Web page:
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Who’s up for Ulama?

January 27th, 2012

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Still played in a few communities in the Mexican state of Sinaloa, Ulama – a descendant of the Aztec version of the Mesoamerican ballgame – is one of the oldest, continuously played sports in the world.

Ulama games are played on a temporary court, called a taste (prouncned “tas-tay”), with bounds made by drawing thick lines in the dirt. Courts are divided into opposing sides by a center line (as in tennis). The object of the game is to keep the ball in bounds, so a ball that crosses the end line of the opposing side results in a point for the opposing team. As for point scoring, the rules of the game are in a constant flux, sometimes not even understood by the players. In a match, each team will bring a veedor, or an elder, whose job is to settle disputes over the rules.

The modern versions of the game consist of three main forms:

  • Ulama de cadera or hip ulama A hip ulama team has five or more players, with as many as twelve, wearing loin cloths with leather hip pads to protect against the heavy rubber ball.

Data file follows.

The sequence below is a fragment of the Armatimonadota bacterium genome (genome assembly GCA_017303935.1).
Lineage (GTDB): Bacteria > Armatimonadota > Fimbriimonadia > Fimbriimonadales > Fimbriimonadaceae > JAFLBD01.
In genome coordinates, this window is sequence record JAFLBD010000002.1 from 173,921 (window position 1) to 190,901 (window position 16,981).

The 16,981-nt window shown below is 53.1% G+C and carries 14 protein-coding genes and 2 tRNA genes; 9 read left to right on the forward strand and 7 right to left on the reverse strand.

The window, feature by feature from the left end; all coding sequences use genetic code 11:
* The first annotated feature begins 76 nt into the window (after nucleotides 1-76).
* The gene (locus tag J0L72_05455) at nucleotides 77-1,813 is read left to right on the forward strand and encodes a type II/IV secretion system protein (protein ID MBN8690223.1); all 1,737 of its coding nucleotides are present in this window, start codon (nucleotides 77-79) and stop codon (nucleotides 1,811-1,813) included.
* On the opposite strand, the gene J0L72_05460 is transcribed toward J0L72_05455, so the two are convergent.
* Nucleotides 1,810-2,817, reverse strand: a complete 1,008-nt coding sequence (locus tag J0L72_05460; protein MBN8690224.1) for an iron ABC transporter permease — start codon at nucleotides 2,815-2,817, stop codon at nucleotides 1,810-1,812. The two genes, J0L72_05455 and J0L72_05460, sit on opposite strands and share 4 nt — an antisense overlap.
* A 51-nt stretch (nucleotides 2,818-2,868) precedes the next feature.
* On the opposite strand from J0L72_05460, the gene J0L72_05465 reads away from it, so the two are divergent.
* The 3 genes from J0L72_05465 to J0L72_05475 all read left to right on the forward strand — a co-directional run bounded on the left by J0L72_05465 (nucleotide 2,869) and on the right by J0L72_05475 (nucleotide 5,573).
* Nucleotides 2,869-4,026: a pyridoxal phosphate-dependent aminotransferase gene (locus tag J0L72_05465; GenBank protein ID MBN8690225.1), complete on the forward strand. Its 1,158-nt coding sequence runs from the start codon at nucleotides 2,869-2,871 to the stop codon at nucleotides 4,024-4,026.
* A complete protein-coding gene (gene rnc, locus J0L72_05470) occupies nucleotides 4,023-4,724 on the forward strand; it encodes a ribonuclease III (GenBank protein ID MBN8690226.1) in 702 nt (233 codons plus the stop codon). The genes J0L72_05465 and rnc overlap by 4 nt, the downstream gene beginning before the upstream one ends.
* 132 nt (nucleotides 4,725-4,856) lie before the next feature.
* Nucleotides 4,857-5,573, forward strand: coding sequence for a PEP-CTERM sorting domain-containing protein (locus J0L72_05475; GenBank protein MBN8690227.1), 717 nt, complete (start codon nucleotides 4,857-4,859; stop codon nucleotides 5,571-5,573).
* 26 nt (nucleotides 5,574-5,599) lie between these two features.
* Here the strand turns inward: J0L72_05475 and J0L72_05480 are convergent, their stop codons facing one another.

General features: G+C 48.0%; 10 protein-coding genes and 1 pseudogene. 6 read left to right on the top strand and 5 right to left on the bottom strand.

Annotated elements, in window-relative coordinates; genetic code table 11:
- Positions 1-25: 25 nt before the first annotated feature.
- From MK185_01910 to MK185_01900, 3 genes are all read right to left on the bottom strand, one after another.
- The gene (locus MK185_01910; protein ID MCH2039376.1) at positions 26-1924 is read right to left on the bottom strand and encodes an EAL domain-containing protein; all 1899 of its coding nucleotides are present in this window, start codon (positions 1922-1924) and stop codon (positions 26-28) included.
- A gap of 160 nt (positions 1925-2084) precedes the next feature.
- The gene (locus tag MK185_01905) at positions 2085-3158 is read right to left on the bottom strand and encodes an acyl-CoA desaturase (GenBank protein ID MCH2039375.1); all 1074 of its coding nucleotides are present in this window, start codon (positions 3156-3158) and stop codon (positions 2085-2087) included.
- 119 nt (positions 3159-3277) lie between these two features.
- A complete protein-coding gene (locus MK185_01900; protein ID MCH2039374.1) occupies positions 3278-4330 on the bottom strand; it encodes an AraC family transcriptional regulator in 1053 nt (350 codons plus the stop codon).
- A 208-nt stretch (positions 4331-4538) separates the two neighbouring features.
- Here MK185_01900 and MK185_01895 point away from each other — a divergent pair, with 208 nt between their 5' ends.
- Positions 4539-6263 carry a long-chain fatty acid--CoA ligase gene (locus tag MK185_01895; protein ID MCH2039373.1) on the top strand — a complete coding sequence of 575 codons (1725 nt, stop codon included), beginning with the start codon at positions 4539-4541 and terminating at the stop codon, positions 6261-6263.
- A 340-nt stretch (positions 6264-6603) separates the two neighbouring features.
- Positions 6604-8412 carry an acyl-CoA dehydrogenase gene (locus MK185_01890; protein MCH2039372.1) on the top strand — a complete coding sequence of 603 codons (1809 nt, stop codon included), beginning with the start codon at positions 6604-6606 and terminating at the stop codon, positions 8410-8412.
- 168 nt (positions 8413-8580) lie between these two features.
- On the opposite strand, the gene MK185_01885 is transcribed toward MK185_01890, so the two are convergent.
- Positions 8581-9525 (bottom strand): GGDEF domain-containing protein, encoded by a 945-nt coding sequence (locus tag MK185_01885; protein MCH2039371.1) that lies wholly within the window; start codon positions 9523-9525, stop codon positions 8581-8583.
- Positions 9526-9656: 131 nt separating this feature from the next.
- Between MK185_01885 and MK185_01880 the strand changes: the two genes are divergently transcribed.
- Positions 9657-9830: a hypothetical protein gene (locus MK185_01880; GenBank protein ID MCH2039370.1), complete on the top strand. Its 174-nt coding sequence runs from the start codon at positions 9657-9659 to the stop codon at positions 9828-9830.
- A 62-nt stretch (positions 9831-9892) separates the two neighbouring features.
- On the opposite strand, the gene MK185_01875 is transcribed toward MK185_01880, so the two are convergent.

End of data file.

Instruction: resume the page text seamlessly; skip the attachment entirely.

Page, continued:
• Ulama de antebrazo or forearm ulama Played on a smaller field with teams of one to three players and uses a lighter ball. Players are required to return the ball using their wrapped forearms.
  • Ulama de mazo or Ulama de palo A heavy two-handed wooden paddle is used to strike a 1 lb ball, usually played with teams of 3 or 4 people.

The team that gets to eight points (or rayas) first, wins. However, the scoring system provides for resetting the score to zero upon certain conditions, which can make for pretty lengthy games. One record-setting game reputedly lasted for eight days, but most games today are stopped after two hours.

Ulama and the Mesoamerican ballgame both had important ritual aspects, and were held as ritual events, often featuring human sacrifice, although the ritual sacrifice of the losers is thought to have died out in the 1300s.

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